Tuesday, October 28, 2008

Is there anything being done in internet audience studies?

Almost the entire time I was reading Dallas Smythe's essay "On the Audience Commodity and its Work", I couldn't help but wonder how audience studies are being addressed nowadays with the medium of the personal computer equipped with internet connectivity; this is definitely an area where I need to do more research, for I'm sure there is information on internet audience commodity. I simply haven't read any yet, and the majority of the work on this topic seems to focus solely on television and radio.

Along with the radio and the television, the internet has become the most recent medium to provide in-home entertainment to millions of audience members, allowing them to access music (once only available on the radio), videos (once only available on television), and articles (once only available in the form of newspapers and magazines). The only means of the internet is not, however, entertainment, for it also serves as an information provider. I suppose that the television and radio can function in this way as well with their presentation of news stories, documentary features, etc.

While advertising on the internet is structured in a very similar fashion to the presentation modes on the television screen, internet advertising is not a mass medium; with access to personal information, preferences, frequency of sites visited, etc., advertisers online can hone in on a user's penchants and provide personalized advertising for them based on this information. I wonder what Smythe would have to say about internet advertising...I'm sure that Table 16.1 on page 240 would look incredibly different if internet audience studies were factored in to the equation.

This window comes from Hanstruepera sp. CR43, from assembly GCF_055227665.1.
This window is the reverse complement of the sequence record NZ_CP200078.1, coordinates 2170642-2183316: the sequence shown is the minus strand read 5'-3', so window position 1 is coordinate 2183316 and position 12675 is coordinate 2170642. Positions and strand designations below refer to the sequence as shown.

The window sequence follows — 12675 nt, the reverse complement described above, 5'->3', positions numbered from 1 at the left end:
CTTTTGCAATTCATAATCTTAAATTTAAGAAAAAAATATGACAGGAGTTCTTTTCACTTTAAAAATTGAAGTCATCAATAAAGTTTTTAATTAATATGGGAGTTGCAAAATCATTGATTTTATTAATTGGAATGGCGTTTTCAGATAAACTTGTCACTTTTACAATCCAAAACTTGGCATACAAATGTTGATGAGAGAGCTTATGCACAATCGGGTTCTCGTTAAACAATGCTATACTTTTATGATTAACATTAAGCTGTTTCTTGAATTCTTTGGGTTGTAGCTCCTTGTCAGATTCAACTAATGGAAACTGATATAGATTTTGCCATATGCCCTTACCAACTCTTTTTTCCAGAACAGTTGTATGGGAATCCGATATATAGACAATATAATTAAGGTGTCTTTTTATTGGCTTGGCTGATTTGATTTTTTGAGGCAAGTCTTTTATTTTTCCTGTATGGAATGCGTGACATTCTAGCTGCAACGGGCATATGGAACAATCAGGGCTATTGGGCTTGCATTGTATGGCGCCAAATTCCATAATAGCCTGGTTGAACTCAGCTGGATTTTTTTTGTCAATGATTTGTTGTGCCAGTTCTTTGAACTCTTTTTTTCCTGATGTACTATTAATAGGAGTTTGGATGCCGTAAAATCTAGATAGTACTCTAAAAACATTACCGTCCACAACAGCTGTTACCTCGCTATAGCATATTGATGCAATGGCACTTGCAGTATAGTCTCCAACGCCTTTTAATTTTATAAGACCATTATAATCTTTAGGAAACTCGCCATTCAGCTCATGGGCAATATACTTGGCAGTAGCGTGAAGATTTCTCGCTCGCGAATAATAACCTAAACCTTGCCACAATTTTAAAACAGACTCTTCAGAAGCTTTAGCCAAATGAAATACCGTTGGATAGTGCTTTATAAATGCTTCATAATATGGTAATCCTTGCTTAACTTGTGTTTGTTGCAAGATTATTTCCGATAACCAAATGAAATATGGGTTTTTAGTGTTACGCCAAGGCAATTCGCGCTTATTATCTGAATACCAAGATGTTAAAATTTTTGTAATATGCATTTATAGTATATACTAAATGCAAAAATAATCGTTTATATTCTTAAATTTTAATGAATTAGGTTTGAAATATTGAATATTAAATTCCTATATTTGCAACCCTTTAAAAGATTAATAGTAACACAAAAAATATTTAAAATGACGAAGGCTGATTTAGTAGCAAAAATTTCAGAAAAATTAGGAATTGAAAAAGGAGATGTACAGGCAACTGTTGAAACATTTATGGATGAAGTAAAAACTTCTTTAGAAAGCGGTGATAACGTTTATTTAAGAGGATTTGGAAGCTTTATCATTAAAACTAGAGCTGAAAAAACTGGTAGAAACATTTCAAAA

Am I being completely naive here in assuming that all personalized, in-home media should be the subject for audience studies scrutiny? Or are audience studies only confined to the television and radio?

Also, what is the role of television channels that offer "commercial free" programming? I'm thinking here of HBO, Showtime, etc. I suppose the audience is still subjected to advertising in the form of previews and plugs for other shows and films shown on that channel, yet the audience pays more for these channels to be free from commercial advertisements.


Princess Leah said...

Considering the amount of money that is at stake, I think it's safe to say that someone is trying to figure out how to do just the kind of analysis you describe. Can't begin to imagine the technical aspects of this sort of study...

T Relth said...

That gal front row center (in the photo), might be your Aunt. Please check it. TR

deepthiw said...

I think audience studies for internet users are called user studies and click-through studies. Neilsen and Comscore do all kinds of stuff, but they're about as reliable as their numbers for TV (not very). Everyone in market research is still trying to figure out how to measure stuff accurately (click rates aren't turning out to be that informative).